– the new API calls are use instead.

– ditched GxMarker class as it wasn’t compatible with the v2.0 maps.

– redesigned the xml format for the layers. The new format is much tidier and has lost the flabby extraneous stuff which wasn’t needed.

On the down side there are a few things about the new version of the maps I don’t like:

– really slow compared to v1.o.

– they flipped the zoom level meaning which was thoroughly annoying.

– the infowindows don’t clear when you click elsewhere on the map. This is frustrating as you have to pull the whole infowindow into view to close it from the x icon.

They added support for tooltips but they are a bit crap so I have used a different approach. The new tooltips are not transparent anymore which was always something that was a bit of accident rather than design.

So, how long will it take me to finish? Let me get back to you on that one.

The road ahead

I thought I was finished with the TPEG DOM parser but I started to write some example apps and I confess I have got bogged down. I could release the code tomorrow but I am so close to finishing some cool examples that I cannot bring myself to do it without polishing them up to something worth looking at.

The deadline for the version 1 API for Google Maps looms and I am hoping that I will finish this parser stuff off before I have to look at this. I might have to put the parser stuff on hold. This is a shame cos I really think there is a lot of interesting bits in the examples. AJAX, Python, the DOM and some interesting Python tricks . The way I hear it Google are going to yank the V1 API any day so if the site goes down then you will know why. Rest assured I am working on it!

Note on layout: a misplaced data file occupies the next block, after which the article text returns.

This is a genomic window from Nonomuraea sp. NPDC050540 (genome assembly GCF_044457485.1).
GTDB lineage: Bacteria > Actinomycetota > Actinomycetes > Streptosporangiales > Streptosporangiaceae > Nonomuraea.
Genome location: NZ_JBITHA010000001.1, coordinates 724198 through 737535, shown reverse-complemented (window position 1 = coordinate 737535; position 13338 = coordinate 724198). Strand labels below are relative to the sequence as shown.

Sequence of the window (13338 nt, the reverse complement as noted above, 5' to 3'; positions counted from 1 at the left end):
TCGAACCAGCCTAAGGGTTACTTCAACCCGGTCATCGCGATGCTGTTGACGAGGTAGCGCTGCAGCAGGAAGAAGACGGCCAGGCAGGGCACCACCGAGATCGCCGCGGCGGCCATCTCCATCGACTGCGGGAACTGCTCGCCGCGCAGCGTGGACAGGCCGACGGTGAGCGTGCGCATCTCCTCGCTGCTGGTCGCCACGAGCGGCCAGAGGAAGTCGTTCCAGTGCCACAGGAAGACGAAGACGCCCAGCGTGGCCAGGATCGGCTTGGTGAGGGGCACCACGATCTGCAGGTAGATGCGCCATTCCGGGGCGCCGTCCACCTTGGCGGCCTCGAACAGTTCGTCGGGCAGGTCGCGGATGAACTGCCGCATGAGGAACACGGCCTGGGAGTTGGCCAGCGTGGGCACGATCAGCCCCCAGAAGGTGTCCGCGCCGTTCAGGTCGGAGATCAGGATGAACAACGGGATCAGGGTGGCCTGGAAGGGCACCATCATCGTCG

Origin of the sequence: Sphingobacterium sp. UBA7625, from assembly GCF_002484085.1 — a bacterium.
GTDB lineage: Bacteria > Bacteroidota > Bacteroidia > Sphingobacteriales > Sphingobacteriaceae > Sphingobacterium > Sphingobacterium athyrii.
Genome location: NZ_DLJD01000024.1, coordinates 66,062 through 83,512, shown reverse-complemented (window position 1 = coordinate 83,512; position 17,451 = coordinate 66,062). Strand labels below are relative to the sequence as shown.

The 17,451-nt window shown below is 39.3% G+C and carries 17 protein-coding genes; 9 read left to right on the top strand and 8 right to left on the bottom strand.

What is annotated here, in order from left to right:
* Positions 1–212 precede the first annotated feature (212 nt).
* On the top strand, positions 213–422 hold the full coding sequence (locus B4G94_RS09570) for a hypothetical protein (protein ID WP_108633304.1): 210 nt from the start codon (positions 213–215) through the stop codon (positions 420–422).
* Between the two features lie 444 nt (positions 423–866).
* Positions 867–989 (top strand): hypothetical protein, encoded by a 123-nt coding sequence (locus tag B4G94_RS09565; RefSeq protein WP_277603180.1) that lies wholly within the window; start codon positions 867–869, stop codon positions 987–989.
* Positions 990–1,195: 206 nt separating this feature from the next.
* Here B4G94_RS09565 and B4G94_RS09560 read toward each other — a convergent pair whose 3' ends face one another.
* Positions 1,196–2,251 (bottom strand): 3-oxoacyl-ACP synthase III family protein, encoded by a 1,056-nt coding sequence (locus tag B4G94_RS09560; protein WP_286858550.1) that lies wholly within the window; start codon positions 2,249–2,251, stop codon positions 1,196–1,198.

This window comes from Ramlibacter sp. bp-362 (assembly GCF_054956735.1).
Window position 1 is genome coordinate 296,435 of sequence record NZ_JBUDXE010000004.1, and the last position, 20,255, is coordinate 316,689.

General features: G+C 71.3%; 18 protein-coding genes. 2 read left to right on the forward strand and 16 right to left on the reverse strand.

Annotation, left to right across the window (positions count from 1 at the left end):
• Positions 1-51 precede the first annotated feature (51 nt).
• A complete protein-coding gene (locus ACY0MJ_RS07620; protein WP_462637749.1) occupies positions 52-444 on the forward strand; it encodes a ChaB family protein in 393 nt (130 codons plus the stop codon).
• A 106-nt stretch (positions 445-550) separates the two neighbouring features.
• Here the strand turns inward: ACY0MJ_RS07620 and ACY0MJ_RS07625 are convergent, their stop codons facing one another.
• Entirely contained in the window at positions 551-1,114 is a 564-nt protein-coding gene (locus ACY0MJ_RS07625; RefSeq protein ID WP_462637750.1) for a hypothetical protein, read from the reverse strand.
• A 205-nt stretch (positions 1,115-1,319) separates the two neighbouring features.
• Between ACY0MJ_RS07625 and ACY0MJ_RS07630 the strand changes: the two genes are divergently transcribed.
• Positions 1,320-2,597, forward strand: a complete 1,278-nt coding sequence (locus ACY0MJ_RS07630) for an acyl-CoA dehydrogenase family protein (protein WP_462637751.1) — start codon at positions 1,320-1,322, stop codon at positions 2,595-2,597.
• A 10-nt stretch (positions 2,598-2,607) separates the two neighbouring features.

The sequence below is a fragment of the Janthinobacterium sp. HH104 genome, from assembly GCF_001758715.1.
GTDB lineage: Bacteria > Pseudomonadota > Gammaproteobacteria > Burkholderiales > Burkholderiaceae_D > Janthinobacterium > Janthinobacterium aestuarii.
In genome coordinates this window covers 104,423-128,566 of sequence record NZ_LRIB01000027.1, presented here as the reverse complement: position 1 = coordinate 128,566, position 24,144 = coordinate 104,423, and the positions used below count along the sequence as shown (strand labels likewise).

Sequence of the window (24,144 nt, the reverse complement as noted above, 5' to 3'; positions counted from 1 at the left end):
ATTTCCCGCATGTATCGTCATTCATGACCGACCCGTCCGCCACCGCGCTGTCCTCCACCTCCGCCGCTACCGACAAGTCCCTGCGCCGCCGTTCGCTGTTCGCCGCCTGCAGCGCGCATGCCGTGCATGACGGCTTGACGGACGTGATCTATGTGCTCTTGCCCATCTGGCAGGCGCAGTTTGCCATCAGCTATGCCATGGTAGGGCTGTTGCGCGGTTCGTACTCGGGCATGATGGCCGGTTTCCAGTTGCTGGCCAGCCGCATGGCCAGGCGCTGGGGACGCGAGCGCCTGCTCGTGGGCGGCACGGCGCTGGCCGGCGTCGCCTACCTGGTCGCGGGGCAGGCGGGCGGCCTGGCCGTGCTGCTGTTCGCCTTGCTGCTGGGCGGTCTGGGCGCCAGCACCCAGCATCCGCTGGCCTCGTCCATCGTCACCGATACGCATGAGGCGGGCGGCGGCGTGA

Thanks to everyone for their kind words on StumbledUpon and in email. I hear you and will try to make the site as good as it can be.

The new site might not look too different (until I get time to look at it) but I have cracked the problem of categorising events (the XML is so generalised) so that you will be able to see the exact reason for an event like ‘Traffic Lights’, ‘ Heavy Load’ etc. Before it was all a little bit general.

Outages

I have been noticing some outages of this site and the gtraffic site recently. My initial thought was that it was my ISP but I have tracked the problem down to the URL ‘forwarding’. This has got me thinking about moving the URL’s over to my main ISP but can’t decide what to do. Apologies to everyone who uses gtraffic. I hope this was just a glitch.

The TPEG dom parser is basically finished but I can’t bring myself to release it with out polishing up a few things. Interestingly one of the examples I had in mind was the generation of html for mobile phones. I was looking at the prototypes section of the bbc backstage site and noticed that a Tom Dyson has done something with this already here. I like his implementation, simple and straightforward. My plan is to generate something similar for the gtraffic site using the new parser code. The new parser is able to tease the event category from the TPEG xml (something which isn’t that easy). So (somehow) you should be able to sort the results for a particular severity, category etc. That’s the plan anyway.

I have ditched the idea of an AJAX rss reader for the RSS generated traffic data as it’s way too complicated to get bogged down in just now. I have spent enough time working on this stuff and I need to revamp the gtraffic site to use Google Maps API 2.0.